The European Commission has come up with three options for how to deal with painful tariffs on electric cars traded with the UK, including one to delay them by as many as three years, according to people familiar with the matter.
The options — the other two are doing nothing, or introducing a 12-month “cushion” — were informally presented to member states this week, the people said, declining to be named because the talks are private.
Under current post-Brexit arrangements to be phased in from Jan. 1, EVs moving between the UK and the European Union will attract a 10% duty if less than 45% of their value comes from the region. The policy is meant to encourage development of a European battery supply chain.
A lobby representing carmakers including Volkswagen AG and Renault SA has warned the duties could cost the sector €4.3 billion ($4.7 billion) over the next three years. They want to delay the plan until local cell supply is ready. Germany, the UK and most other member states also favor a delay until 2027.
France, previously the only major member state opposed to an outright delay, has said it’s open to a solution that would ensure European manufacturers are cushioned against the impact of tariffs, including with a short transition period. But Paris also underlined that the post-Brexit trade deal should not be reopened and that European production would soon be able to meet the demands of exports to the UK. France reiterated similar positions at this week’s meeting and said it was assessing the matter, the people said.
In putting forward the options, Brussels is trying to balance safeguarding the automotive industry while also incentivizing more EU battery production, the people said. The vast majority of member states who intervened during the meeting said they preferred a straightforward extension but some were open to the cushioning option, they said.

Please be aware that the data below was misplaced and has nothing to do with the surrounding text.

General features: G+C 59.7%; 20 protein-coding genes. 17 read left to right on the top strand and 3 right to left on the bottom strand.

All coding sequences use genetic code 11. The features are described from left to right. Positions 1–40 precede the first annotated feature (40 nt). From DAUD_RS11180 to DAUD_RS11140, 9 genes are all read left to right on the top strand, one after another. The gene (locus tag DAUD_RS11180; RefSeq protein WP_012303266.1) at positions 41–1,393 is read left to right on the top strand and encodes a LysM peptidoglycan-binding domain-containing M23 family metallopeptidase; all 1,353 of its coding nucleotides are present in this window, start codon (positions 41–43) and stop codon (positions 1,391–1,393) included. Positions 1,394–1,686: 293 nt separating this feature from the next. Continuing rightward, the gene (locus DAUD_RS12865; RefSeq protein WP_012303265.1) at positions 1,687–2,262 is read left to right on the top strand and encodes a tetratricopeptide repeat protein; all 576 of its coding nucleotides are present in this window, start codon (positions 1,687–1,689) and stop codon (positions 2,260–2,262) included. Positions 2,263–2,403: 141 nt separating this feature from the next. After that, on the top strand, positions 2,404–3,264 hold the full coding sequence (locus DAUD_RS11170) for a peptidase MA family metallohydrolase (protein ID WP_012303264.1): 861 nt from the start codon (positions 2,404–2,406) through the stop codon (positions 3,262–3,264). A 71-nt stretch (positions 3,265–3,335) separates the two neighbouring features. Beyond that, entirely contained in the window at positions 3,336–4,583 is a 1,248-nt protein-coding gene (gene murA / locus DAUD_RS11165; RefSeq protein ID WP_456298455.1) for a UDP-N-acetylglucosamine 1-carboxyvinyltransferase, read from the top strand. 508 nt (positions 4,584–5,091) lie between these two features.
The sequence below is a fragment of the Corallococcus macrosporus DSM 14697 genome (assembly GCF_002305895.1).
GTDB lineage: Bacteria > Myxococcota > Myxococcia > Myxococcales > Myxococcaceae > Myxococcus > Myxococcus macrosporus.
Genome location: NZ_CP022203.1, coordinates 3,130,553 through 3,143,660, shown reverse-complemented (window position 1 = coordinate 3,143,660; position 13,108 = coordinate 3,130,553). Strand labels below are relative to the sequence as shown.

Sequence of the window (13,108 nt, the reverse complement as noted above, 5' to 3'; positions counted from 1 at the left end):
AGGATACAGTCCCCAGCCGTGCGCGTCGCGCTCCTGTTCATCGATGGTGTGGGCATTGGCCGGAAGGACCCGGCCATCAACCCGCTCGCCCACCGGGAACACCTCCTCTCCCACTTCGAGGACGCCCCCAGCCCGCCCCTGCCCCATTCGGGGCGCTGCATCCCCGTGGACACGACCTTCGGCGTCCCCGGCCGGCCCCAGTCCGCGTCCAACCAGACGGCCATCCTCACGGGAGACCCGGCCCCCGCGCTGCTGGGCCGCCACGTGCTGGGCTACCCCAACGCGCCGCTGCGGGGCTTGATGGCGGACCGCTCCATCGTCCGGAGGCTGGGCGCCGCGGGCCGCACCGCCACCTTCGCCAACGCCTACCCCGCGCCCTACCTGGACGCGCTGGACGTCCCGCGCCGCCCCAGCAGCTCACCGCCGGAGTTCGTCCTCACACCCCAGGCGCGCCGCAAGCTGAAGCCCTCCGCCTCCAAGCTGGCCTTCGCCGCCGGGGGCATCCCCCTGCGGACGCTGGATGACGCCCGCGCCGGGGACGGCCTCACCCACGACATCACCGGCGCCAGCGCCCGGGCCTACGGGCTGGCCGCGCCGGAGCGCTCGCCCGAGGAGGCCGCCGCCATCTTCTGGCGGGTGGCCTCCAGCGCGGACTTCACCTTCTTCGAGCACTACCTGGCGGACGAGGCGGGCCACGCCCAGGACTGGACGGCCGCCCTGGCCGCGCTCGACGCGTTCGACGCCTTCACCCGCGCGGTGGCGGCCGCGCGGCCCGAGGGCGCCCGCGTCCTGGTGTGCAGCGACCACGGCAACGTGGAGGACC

That possibility would see a statement on origin made by exporters this year and applying it to multiple vehicles of the same model for a period of 12 months.
The option envisions local battery production in the EU picking up next year and assumes that carmakers can then steer content toward specific export destinations such as the UK, where the stricter requirements will be in force.
However, it would not guarantee that EVs entering production in 2024 and 2025 aren’t subject to tariffs and not all manufacturers would likely be able to adjust their supply chains in time to meet the content requirements. The measure would also require EU help as well as coordination with UK customs authorities.
At this week’s meeting, several member states described the cushioning option as complicated and asked the commission, which is the EU’s executive arm, to provide further information in writing, the people said.
Any solution that requires amending the EU-UK Trade and Cooperation Agreement, or TCA, would need the backing of member states followed by a decision with Britain.
Discussions are set to continue in the coming days and a decision is needed next month, the people said.